nita limdi labNita Limdi, Ph.D., Pharm.D., professor of NeurologyA quick, precise genetic test can significantly reduce the risk of cardiovascular events by helping to identify more effective medication for some heart patients, according to new findings presented Nov. 15 at the American Heart Association’s Scientific Sessions in New Orleans. Investigators from the University of Alabama at Birmingham collaborated on the multisite study, which was led by researchers at the University of Florida.

Each year, more than 1 million coronary stents are placed in patients with heart disease. After the stent is put in place, patients are prescribed a combination of two anti-platelet medications to reduce the risk of heart attacks or strokes. The most commonly used combination is aspirin and clopidogrel, or Plavix. However, about 25-30 percent of patients have a gene variant that limits or prevents their body’s ability to activate clopidogrel, putting them at a higher risk for major adverse cardiovascular events.

In the new study, UAB investigators joined researchers from seven other institutions to combine data from 1,815 patients. All patients received genetic testing at the time of their stent placement and were followed for one year after the stent procedure.

Thirty percent of patients carried the gene variant that limits or prevents their body’s ability to activate clopidogrel. Based on that genotype, 60 percent of these patients were prescribed alternative anti-platelet medication, which reduced the number of deaths, heart attacks or strokes by nearly half compared with those who continued taking clopidogrel.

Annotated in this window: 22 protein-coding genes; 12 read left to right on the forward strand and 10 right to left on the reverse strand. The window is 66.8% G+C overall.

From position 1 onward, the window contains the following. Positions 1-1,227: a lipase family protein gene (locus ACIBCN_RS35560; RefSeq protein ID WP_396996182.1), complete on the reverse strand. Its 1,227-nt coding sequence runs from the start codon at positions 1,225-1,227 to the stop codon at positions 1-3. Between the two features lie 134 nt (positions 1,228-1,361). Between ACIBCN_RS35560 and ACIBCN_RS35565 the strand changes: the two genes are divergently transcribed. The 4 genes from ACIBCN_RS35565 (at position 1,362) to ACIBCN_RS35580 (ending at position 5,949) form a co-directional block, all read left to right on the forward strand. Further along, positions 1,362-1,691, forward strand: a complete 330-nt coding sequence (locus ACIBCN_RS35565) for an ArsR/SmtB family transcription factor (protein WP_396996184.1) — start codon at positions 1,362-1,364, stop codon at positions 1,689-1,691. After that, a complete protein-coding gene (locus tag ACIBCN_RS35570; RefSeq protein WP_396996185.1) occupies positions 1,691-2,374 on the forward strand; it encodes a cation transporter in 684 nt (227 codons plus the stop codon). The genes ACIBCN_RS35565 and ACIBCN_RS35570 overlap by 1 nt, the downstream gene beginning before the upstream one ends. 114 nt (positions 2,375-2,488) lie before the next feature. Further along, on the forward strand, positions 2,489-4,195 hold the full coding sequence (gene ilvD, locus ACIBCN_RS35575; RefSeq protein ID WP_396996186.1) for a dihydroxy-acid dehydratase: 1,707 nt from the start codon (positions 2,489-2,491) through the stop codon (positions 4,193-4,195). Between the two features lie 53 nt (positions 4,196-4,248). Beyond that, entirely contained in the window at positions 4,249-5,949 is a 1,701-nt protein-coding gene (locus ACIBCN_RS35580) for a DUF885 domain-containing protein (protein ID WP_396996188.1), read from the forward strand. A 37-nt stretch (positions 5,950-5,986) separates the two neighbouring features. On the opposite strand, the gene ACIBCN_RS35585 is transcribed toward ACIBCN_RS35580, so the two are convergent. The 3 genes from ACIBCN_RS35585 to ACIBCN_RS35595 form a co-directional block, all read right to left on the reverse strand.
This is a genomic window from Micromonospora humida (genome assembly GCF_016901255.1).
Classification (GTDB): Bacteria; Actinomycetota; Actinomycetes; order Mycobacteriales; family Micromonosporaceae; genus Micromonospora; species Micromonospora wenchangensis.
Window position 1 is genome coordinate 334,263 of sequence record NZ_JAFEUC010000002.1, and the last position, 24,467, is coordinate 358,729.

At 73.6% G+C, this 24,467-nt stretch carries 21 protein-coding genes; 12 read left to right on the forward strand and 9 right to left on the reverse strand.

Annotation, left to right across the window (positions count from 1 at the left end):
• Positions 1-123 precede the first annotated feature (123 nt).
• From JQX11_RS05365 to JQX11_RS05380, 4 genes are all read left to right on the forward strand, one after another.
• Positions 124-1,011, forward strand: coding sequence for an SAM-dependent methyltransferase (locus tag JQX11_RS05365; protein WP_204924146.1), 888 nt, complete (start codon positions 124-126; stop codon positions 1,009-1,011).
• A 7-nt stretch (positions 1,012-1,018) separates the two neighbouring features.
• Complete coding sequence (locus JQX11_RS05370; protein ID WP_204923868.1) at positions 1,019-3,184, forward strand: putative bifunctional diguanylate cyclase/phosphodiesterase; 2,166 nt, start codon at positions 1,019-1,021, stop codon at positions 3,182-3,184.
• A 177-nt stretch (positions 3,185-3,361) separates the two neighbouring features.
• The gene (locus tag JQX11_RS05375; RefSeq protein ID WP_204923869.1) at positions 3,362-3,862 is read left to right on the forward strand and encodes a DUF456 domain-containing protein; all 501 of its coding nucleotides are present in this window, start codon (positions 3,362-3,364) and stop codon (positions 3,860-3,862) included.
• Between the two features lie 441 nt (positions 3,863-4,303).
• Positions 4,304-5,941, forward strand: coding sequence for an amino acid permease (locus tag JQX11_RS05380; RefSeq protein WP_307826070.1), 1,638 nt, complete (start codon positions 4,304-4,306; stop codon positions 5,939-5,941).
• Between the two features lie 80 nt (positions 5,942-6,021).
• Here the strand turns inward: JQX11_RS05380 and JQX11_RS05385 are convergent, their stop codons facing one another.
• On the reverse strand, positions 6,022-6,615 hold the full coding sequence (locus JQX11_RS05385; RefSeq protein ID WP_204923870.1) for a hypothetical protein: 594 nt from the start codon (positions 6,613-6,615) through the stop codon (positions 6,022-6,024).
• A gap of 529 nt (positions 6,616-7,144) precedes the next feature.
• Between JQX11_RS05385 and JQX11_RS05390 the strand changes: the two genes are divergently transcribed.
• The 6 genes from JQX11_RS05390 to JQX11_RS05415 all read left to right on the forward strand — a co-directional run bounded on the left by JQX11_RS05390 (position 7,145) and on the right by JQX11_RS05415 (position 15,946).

“This is the first large U.S.-based collaborative study assessing the implementation of a genetic test in the provision of personalized cardiovascular medicine,” said Nita Limdi, Pharm.D., Ph.D., professor in the UAB Department of Neurology and interim director of the UAB Hugh Kaul Personalized Medicine Institute. “Personalized medicine is about using an individual patient’s information, including genetic data, to tailor treatment.”

“In addition to the current implementation study, research from ongoing clinical trials may help provide additional evidence on effectiveness of genotype-guided therapy,” said Brigitta Brott, M.D., professor in the Division of Cardiovascular Disease in the Department of Medicine.

In addition to identifying the optimal anti-platelet therapy for stent patients, the genetic testing can be done efficiently. Overall, across the nine sites, genetic information was available in about one day. At UAB, the molecular diagnostic laboratory led by Shuko Harada, M.D., associate professor in the Department of Pathology, provided genotype results in 70 minutes, allowing physicians to make changes to the prescriptions immediately.